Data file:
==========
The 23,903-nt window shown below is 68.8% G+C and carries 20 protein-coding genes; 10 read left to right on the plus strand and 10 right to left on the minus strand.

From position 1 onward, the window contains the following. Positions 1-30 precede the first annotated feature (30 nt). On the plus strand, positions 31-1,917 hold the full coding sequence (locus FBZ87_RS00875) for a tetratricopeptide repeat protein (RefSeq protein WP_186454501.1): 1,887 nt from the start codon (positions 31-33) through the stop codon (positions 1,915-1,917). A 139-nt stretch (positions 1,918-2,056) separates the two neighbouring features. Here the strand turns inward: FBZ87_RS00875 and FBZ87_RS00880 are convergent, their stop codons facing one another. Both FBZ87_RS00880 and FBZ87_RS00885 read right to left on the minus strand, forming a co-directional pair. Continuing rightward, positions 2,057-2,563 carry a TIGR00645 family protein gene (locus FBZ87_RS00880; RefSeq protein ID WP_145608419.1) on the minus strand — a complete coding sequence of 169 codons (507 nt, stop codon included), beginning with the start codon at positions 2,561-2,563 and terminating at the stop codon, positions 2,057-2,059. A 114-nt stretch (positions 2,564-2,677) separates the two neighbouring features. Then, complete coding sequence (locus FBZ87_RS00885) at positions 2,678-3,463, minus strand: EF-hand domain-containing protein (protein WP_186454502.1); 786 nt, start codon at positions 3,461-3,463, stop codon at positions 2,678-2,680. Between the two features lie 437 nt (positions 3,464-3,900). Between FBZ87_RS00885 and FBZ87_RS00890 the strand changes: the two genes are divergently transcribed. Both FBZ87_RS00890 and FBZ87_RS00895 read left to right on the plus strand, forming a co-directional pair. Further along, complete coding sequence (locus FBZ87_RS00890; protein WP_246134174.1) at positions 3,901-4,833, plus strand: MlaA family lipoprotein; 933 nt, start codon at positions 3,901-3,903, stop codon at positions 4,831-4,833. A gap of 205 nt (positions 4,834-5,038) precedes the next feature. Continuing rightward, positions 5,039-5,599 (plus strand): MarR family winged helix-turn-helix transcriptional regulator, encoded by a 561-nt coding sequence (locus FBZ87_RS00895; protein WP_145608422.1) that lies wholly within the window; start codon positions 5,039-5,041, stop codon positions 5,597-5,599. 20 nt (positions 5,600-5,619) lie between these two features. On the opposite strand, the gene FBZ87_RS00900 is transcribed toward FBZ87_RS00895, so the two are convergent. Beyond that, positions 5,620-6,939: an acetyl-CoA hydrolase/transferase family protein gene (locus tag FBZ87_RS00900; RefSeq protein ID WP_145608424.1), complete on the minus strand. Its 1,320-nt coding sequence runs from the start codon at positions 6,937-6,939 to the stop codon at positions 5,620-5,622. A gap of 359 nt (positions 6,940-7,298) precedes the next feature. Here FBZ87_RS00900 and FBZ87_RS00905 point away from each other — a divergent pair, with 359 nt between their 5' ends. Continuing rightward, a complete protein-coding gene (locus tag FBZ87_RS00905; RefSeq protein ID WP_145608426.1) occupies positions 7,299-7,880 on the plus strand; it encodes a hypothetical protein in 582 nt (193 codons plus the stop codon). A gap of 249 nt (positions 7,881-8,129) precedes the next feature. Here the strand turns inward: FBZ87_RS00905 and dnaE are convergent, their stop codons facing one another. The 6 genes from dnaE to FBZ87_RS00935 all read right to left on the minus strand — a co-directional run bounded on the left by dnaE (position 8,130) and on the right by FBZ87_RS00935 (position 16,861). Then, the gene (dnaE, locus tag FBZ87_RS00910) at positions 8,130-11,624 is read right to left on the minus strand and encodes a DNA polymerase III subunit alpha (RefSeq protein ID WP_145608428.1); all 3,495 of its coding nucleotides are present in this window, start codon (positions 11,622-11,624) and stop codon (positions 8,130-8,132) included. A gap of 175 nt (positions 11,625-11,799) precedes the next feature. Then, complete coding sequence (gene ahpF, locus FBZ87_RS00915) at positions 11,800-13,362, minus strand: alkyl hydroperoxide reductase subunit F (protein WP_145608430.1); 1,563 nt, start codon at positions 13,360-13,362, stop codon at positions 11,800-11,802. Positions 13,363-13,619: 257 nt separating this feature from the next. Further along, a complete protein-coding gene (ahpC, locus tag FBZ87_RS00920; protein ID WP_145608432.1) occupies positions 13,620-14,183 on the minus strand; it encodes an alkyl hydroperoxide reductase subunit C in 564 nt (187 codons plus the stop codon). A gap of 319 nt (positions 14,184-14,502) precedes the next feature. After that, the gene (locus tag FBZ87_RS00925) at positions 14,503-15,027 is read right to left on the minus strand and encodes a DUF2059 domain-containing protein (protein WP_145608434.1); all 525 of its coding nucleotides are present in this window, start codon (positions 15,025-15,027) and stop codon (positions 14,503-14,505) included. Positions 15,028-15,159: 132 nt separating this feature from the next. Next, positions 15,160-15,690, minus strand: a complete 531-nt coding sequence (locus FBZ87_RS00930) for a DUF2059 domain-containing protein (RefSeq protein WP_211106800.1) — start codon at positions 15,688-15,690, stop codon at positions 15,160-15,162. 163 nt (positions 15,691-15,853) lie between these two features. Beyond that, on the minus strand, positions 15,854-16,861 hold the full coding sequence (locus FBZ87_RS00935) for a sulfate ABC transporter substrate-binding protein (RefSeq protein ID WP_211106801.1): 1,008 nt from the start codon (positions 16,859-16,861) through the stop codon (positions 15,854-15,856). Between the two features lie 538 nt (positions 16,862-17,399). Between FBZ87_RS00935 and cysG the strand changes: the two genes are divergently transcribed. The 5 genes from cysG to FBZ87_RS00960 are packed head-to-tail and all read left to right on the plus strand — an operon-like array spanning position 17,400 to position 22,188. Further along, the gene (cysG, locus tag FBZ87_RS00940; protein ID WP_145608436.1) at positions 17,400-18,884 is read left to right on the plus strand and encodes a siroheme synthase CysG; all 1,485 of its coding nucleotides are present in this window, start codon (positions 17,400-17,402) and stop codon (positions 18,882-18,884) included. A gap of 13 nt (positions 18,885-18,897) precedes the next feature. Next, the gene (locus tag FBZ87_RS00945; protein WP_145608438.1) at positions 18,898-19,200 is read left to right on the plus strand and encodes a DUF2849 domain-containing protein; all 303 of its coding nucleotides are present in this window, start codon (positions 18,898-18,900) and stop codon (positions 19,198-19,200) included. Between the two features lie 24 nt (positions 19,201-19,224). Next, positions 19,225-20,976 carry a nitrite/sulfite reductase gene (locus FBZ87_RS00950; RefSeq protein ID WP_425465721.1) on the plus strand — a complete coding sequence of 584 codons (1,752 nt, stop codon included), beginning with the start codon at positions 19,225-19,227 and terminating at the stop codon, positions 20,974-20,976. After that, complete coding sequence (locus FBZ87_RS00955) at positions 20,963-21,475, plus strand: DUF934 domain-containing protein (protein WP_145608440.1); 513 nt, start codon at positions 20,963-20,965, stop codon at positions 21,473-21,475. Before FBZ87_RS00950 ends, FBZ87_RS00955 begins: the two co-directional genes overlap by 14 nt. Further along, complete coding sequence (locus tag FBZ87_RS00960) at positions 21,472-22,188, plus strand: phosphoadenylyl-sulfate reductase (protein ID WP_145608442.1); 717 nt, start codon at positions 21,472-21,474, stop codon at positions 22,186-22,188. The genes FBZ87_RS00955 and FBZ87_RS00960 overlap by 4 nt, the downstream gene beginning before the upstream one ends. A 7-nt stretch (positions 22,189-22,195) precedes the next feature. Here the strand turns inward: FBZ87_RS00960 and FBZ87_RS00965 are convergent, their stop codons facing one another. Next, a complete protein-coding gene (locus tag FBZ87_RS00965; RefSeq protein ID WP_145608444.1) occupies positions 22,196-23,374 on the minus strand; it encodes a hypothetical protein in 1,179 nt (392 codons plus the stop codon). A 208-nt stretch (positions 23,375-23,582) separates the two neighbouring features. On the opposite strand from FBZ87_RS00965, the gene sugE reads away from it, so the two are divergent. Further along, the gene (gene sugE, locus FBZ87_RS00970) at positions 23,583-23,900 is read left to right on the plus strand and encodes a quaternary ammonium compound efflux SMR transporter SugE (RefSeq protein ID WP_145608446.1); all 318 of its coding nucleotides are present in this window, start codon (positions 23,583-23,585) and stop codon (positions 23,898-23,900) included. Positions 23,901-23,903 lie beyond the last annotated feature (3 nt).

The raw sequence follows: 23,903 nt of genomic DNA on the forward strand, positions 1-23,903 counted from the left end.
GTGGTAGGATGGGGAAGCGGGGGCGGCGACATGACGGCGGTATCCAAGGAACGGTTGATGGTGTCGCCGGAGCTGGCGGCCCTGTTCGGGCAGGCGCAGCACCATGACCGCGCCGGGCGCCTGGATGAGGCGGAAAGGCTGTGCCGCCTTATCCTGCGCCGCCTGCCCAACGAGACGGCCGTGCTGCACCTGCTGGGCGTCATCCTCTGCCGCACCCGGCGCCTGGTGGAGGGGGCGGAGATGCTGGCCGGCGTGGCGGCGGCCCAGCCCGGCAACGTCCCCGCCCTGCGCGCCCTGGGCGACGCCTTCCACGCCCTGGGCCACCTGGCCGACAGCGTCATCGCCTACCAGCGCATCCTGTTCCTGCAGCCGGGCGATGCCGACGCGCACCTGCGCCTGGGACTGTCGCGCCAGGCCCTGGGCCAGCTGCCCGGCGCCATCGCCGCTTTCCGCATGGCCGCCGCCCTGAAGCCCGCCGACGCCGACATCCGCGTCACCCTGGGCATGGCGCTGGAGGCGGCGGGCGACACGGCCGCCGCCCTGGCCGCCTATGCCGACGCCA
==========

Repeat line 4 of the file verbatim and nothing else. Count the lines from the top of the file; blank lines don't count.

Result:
GTGGTAGGATGGGGAAGCGGGGGCGGCGACATGACGGCGGTATCCAAGGAACGGTTGATGGTGTCGCCGGAGCTGGCGGCCCTGTTCGGGCAGGCGCAGCACCATGACCGCGCCGGGCGCCTGGATGAGGCGGAAAGGCTGTGCCGCCTTATCCTGCGCCGCCTGCCCAACGAGACGGCCGTGCTGCACCTGCTGGGCGTCATCCTCTGCCGCACCCGGCGCCTGGTGGAGGGGGCGGAGATGCTGGCCGGCGTGGCGGCGGCCCAGCCCGGCAACGTCCCCGCCCTGCGCGCCCTGGGCGACGCCTTCCACGCCCTGGGCCACCTGGCCGACAGCGTCATCGCCTACCAGCGCATCCTGTTCCTGCAGCCGGGCGATGCCGACGCGCACCTGCGCCTGGGACTGTCGCGCCAGGCCCTGGGCCAGCTGCCCGGCGCCATCGCCGCTTTCCGCATGGCCGCCGCCCTGAAGCCCGCCGACGCCGACATCCGCGTCACCCTGGGCATGGCGCTGGAGGCGGCGGGCGACACGGCCGCCGCCCTGGCCGCCTATGCCGACGCCA